Anna Gieniusz, principal solution consultant at MarTech Edit says that personalisation is most effective when it’s part of the service. “It's part of the physical experience and the customer journey,” she continues. “Not just personalising the offers that customers have in their apps but also giving the staff the opportunity to add additional value based on the insight that have at their fingertips.”
In the case that bigger enterprises have managed to capture a good quantity of quality data and can attribute it to individual customer profiles, they often fall at the next hurdle – effective analysis.
“Hospitalities biggest gains can be made when they use data to develop bespoke customer journeys. For venues and operators, the emphasis should be on delivering a personalised level of value exchange. The more they know about their customers the better they will become at creating experiences that increase visit value and keep their clientele returning,” says Rob Donofrio, director and business applications specialist at Microsoft.
Although the challenges discussed are hampering the reinvigoration of the hospitality sector, there are solutions. Combining technology with expert-led strategy and using the data already available to build a better user experience allow businesses to double-down on the true value of personalisation.
While there’s no ‘quick fix’ for the problems hospitality faces, change can happen sooner rather than later. Many of the big national chains already have a wealth of data available and should be asking themselves what they can do with what they have currently.
The answer lies in assessing the potential of the data to better understand customers before taking steps to bring that data together.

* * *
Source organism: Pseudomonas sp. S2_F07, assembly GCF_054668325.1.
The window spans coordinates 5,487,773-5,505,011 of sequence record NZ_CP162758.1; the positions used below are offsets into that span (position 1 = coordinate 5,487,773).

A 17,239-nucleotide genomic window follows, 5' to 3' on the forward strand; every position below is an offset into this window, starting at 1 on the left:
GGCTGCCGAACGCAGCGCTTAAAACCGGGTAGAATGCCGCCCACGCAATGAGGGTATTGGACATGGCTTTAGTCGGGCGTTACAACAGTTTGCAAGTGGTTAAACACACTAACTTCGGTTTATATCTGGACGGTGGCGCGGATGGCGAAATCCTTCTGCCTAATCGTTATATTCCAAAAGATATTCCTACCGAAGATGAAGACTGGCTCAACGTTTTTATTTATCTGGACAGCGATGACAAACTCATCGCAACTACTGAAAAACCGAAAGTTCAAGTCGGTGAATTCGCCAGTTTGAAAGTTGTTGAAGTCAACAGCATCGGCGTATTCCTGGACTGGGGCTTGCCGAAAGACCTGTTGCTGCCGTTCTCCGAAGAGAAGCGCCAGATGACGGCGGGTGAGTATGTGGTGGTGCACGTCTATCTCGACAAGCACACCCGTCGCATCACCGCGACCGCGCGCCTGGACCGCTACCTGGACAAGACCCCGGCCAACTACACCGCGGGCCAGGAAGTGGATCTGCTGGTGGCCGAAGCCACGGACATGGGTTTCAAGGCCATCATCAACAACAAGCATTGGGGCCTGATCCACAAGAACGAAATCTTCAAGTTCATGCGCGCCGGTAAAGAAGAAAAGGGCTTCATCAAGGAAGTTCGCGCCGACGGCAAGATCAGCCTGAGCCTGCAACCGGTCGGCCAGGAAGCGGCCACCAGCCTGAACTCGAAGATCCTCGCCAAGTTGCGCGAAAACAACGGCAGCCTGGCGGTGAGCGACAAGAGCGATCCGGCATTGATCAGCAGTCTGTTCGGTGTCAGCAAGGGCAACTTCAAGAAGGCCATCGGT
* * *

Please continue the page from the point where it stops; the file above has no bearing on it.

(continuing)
More data capture opportunities
The pandemic has reduced contact between all of us, but with this challenge came opportunities. In hospitality, many habits adopted around the use of technology have streamlined experiences which, when leveraged correctly, can now be used as data capturing opportunities.
With deeper profiles of customers available, additional information is not only visible, but it can also be linked and used for additional profiling and segmentation. Knowing more about the customer is an opportunity to identify what not to target them with. For example, sending a vegan customer an email about a steak night doesn’t just miss the mark – it’s a clear indication that the hospitality brand isn’t paying attention to their custom.
The hospitality sector finds itself at a crossroads. Socially, after long periods of isolation, people want to reconnect with one another, face-to-face, and enjoy new and old experiences together. This is a pivotal moment because the organisations that focus on those very people, and what they seek, will be the ones that succeed.
Personalisation offers the chance to improve brand loyalty, incremental spending, off-peak demand – so many of the challenges that hospitality has always battled against. Tracking how a person books and then interacts with sites, staff, and the rest of their party and putting those things together to create an intelligent profile is how separation will begin to occur in the market.
Once that first step has been taken, it will lead to the actionable insight that will give marketers the opportunity to optimise customer journeys and give more value with each customer interaction.
No single action or effort will make the difference. It is going to take a truly forward-thinking outlook to bring together the required technology, strategic competence, and the skill to collect and interrogate data and action its insights. Using the right tech is the first step. Ignoring it will leave organisations in the dark.
Focusing on personalisation
Download Edit & Kin + Carta’s The Price Of Admission report here to understand how hospitality venues, can gain the upper hand in an intensely competitive environment via increasing personalisation across all of their communications, in person and online.
Key areas include:
- The main challenges the hospitality industry is facing
- General marketing challenges
- Data specific challenges
- Personalisation specific challenges
- How a customer data platforms can solve these challenges
- How customer journey optimisation can provide a better visitor experience
- Specific advantages of the Microsoft tech stack for the hospitality industry
If you wish to discuss the findings of the report with a specialist hospitality consultant, please contact firstname.lastname@example.org